Redmond has put together a nice assortment of simple guides for various chunks of the Windows Vista computing universe. Whether your family and friends have questions about Windows Media Center, gaming, working on the go, PC and family security, photo editing and sharing, or just getting started with the Windows desktop, adding new hardware, networking, printing, or getting remote assistance, there's a guide for them.
Yep, you read that headline right, Burger King is offering a free Whopper to anyone that will delete 10 of his or her Facebook friends.
Going along with their string of strange marketing campaigns (read: The King), Burger King is offering the free Whopper alongside their Facebook app. Once the app is installed, you can delete 10 of your friends for a coupon good for one free Whopper. It’ll even update your friends that haven’t been deleted on the activity feed, for example, “Andy Salisbury sacrificed Norman Chan for a free Whopper.”
Sadly, the promotion is only good for one free sandwich, so folks with thousands of friends won’t be able to stock up for the recession. Oh, and to my Facebook friends, if I delete you it’s nothing personal – I’m just hungry.
Whether talking about pint-sized netbooks or full-blown desktop replacements, mobile computing continues to gain steam, spurring innovative concepts like Asus' new G90 prototype. A 4.7-inch LCD touchpad adorns the G90's chassis just below the keyboard, but it runs separately from the main system via Nvidia's Tegra APX.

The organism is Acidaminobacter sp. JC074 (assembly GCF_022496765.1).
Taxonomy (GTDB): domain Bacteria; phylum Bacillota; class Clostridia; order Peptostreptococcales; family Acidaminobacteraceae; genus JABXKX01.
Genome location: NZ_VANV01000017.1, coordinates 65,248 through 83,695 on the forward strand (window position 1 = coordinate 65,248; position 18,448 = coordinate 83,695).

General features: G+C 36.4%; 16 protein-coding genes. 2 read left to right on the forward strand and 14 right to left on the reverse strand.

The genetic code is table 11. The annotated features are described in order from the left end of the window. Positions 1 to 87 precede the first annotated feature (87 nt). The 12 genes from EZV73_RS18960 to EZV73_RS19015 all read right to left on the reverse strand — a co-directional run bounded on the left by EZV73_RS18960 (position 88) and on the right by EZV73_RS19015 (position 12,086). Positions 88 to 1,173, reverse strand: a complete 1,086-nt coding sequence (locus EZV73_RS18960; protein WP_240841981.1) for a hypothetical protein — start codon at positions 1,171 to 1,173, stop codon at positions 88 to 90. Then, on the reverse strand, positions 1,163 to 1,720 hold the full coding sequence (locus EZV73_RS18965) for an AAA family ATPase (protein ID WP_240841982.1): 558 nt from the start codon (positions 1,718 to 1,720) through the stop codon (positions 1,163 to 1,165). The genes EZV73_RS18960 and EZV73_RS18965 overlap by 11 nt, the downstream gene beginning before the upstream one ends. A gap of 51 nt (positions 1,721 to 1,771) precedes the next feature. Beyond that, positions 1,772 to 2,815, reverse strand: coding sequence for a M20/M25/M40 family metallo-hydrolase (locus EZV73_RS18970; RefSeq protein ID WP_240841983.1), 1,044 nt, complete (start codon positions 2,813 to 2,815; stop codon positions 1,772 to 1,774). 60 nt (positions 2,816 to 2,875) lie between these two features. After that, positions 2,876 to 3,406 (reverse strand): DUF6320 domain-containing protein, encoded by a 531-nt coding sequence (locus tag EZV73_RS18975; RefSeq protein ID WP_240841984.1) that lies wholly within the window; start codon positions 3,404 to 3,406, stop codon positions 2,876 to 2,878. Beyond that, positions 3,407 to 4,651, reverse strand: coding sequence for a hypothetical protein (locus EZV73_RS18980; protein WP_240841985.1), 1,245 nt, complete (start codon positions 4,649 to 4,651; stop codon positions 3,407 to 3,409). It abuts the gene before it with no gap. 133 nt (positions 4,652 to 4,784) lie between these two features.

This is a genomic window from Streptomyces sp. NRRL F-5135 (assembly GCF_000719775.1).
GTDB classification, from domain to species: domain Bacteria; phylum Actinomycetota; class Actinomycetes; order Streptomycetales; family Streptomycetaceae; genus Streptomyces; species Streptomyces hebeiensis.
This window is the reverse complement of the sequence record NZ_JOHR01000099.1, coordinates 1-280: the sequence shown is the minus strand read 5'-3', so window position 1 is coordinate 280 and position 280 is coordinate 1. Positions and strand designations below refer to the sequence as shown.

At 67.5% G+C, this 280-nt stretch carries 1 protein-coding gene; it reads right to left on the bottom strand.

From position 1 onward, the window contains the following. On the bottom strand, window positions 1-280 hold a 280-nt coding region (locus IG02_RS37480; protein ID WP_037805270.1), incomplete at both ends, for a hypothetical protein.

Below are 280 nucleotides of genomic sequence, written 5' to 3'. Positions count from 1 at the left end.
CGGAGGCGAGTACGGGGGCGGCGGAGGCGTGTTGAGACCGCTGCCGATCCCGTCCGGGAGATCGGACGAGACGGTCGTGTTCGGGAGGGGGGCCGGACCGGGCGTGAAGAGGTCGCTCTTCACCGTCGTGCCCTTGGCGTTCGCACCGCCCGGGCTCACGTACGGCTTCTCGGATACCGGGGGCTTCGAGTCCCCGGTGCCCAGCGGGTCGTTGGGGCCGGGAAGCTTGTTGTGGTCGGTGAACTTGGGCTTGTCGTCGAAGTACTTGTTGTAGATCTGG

The Tegra "system-on-a-chip" architecture combines an ARM11 core with support for HD video decoding, 3D acceleration, an image processor for webcams, and a display output. To ensure longevity, the separate PC within a PC taps into the same power sources as the notebook's main internal components. By doing so, Asus says end users can browse through their video library on the touchpad and load up a marathon of flicks to be played on the main display for up to 12 hours, and all without the help of the Atom processor, RAM, or any other main components.
Catch a video of the G90 prototype in action here, and as always, post your reactions below.
One could argue that Razer has pioneered the competitive gaming peripheral market (Logitech might object) starting with the original Boomslang mouse, and the company has been churning out serpent-inspired mice ever since. The latest reptilian namesake to find a place in Razer's lineup is the new Mamba gaming mouse, announced today at CES.